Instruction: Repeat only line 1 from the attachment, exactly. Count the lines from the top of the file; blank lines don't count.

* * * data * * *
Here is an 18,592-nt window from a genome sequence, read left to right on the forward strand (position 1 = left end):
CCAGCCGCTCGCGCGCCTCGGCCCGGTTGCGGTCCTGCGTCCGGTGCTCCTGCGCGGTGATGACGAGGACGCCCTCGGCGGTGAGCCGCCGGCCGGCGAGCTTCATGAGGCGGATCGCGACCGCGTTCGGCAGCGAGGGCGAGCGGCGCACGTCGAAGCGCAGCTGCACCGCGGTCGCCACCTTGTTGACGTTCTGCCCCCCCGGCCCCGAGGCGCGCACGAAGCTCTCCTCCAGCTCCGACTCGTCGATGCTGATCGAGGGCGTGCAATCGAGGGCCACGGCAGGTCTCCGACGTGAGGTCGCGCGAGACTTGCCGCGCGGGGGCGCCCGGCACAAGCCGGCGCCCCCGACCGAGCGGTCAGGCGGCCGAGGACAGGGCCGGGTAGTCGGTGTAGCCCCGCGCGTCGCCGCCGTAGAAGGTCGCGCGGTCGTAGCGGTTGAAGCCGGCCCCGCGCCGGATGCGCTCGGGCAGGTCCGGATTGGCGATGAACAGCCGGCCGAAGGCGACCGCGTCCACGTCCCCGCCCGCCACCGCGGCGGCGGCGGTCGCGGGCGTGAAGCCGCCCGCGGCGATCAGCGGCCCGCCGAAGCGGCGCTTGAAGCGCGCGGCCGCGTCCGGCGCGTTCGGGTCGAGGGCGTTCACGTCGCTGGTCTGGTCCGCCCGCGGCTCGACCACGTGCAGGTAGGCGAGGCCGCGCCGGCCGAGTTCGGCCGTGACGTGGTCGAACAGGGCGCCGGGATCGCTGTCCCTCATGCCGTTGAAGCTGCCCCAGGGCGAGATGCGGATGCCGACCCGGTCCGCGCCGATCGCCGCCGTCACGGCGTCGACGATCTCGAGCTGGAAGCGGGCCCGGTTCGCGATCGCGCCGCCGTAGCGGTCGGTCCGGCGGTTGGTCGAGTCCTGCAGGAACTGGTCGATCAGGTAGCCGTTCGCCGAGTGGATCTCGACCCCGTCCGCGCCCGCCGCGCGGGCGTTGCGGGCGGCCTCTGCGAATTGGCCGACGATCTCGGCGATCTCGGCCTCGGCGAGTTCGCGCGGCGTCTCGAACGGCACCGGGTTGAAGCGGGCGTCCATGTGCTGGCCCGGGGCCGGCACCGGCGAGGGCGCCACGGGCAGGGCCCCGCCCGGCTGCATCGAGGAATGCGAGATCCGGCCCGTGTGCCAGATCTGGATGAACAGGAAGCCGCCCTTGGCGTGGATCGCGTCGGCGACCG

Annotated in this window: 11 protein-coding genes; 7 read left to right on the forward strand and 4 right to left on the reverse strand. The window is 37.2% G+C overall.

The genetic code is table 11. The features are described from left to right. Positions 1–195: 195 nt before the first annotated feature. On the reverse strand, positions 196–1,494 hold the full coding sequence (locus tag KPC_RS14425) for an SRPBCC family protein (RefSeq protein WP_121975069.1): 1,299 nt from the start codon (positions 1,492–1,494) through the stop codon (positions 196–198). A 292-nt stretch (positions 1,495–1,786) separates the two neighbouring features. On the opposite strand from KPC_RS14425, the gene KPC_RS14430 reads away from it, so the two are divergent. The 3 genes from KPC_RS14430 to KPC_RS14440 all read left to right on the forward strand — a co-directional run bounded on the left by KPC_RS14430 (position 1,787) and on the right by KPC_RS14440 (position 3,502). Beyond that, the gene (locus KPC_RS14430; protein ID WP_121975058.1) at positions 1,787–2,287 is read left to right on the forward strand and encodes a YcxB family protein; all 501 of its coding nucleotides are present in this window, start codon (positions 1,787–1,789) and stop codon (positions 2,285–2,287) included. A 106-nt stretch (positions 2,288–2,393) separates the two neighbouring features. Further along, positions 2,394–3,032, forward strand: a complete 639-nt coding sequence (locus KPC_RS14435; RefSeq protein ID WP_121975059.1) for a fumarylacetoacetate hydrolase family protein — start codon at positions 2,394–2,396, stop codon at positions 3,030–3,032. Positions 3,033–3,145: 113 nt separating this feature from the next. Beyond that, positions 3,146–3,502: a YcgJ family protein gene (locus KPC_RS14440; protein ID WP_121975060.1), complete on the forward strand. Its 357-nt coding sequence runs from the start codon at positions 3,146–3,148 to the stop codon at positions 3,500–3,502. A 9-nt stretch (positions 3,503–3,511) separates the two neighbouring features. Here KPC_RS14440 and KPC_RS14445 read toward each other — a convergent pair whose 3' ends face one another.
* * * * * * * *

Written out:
Here is an 18,592-nt window from a genome sequence, read left to right on the forward strand (position 1 = left end):